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Citation, Documentation of Sources
Q. I’m writing a historical paper for which a paywall website, Newspapers.com, provided a great deal of material because it accesses newspaper archives, for a price. In my notes and bibliography, should I include the URL for each article I cite? The link will bring readers to a blocked article if they are not paid subscribers. Thank you.
A. If you have room to include them, and if the URLs are relatively user-friendly, then it is best to do so. For example (in a numbered note):
1. United Press, “French Troops Seize German Cities,” Daily Free Press (Kinston, NC), April 6, 1920, 1, https://www.newspapers.com/newspage/75779563/.
It’s true that readers who don’t have access to Newspapers.com will be locked out. But the convenience of being taken directly to a preview of the cited page will outweigh the fact that readers may not have access to the full content without paying for it (or visiting a library that has access).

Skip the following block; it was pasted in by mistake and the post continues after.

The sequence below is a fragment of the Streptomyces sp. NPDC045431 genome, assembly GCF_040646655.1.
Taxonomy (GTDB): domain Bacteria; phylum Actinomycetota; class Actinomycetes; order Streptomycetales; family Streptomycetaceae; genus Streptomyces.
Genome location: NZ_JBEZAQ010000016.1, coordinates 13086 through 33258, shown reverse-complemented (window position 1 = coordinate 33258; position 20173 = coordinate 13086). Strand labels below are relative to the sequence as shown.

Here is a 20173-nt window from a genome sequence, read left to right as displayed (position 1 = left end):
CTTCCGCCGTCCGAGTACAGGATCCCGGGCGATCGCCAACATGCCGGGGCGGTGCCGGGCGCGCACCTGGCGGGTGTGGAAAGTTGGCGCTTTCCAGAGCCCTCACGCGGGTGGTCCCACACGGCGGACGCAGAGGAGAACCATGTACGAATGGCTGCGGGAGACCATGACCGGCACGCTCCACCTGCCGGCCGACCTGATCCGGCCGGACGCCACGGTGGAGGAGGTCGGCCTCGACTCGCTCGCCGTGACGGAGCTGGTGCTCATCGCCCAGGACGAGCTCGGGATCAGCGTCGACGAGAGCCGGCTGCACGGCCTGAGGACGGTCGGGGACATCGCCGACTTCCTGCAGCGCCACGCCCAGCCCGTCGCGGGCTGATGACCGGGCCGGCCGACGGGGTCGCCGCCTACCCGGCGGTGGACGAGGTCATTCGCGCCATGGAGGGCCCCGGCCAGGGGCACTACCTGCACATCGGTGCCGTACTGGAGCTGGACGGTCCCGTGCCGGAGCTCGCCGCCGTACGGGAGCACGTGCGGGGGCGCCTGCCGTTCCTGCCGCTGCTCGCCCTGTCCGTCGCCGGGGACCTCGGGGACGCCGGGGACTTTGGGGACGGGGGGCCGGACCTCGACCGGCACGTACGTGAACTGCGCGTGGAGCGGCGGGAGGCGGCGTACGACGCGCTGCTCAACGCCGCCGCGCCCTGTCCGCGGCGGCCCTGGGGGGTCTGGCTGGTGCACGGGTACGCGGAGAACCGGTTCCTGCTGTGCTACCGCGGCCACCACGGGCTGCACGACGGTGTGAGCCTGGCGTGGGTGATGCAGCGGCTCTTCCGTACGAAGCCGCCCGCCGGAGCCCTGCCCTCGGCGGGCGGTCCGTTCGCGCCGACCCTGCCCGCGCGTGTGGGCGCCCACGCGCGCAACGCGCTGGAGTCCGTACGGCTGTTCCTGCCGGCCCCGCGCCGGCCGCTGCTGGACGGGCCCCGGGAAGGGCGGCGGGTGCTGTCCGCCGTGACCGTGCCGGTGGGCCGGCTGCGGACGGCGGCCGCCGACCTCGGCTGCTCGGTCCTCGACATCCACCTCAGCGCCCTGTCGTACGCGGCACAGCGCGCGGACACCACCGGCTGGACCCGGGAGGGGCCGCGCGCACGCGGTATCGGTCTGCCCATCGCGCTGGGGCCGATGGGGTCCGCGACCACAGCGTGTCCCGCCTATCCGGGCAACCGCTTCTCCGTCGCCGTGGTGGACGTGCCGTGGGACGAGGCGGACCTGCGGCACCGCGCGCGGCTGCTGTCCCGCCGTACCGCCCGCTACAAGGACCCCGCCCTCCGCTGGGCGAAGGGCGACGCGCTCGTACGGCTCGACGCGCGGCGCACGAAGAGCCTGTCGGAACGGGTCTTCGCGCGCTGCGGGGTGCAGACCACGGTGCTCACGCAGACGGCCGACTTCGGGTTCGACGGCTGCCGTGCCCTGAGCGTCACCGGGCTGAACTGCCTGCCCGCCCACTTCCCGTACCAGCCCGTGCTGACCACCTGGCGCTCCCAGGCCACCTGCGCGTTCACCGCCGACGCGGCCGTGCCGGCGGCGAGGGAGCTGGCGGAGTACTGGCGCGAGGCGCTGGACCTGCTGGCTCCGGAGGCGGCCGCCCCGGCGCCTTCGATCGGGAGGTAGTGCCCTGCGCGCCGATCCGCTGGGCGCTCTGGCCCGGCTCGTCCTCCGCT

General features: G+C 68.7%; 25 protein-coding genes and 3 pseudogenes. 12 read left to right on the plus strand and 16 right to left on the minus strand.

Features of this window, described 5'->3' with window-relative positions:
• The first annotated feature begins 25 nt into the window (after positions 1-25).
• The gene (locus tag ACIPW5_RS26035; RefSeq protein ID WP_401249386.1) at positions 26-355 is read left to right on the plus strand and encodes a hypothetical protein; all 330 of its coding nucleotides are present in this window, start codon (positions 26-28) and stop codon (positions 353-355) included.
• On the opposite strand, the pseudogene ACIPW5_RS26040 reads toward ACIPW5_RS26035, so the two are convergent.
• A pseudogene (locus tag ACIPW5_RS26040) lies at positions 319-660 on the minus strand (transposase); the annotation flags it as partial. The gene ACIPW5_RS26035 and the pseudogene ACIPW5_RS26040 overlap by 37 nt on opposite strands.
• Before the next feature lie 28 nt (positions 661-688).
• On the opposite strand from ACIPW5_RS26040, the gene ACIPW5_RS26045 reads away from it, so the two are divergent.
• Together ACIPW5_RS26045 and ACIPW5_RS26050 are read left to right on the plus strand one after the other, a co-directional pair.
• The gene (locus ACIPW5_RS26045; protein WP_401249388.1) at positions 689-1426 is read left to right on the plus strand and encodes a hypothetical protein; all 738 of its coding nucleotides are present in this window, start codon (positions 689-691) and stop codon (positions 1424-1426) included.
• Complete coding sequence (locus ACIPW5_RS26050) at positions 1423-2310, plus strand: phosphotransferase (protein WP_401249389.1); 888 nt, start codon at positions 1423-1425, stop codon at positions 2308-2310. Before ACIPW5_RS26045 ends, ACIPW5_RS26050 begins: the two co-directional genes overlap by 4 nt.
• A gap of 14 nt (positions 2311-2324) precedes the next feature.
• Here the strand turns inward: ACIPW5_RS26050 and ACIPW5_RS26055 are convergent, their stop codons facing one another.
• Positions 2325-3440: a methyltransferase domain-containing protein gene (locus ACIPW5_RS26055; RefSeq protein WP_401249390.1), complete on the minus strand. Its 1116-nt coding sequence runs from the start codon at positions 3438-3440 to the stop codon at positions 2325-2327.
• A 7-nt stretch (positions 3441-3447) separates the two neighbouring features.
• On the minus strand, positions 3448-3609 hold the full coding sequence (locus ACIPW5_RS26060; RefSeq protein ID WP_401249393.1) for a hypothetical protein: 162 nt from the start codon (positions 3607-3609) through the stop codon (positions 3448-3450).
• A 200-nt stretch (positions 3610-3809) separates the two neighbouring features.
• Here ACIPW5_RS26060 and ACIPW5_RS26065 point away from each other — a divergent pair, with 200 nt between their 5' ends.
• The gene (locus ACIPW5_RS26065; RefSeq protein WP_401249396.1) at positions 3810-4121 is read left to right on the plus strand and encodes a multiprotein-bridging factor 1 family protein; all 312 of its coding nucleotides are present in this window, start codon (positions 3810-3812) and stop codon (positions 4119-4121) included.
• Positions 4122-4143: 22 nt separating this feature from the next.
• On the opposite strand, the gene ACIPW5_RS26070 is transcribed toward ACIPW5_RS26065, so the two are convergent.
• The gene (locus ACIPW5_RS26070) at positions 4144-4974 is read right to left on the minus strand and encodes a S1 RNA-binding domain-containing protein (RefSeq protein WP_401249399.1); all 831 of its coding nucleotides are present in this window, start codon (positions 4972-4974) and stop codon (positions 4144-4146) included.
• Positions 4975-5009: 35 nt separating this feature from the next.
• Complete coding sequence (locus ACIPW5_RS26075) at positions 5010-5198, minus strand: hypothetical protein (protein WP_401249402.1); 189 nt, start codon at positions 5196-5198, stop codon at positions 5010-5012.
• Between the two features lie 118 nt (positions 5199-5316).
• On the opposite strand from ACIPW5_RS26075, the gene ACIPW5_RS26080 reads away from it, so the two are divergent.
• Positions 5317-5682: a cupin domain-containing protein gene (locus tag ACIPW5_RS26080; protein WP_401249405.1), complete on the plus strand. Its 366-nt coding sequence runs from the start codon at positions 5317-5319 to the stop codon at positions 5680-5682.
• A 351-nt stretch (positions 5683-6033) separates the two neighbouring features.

An alternative is to name the site without providing a direct link (as in this bibliography entry):
Oakland Tribune. “Visions of ’49 Come True in Opening at Gate Bridge.” May 26, 1937, 9. Newspapers.com.
The advantage is a cleaner citation, but the burden is then on the reader to find the article at Newspapers.com using the publication details. For some additional considerations related to URLs and subscription databases, see CMOS 14.9, 14.10, and 14.11.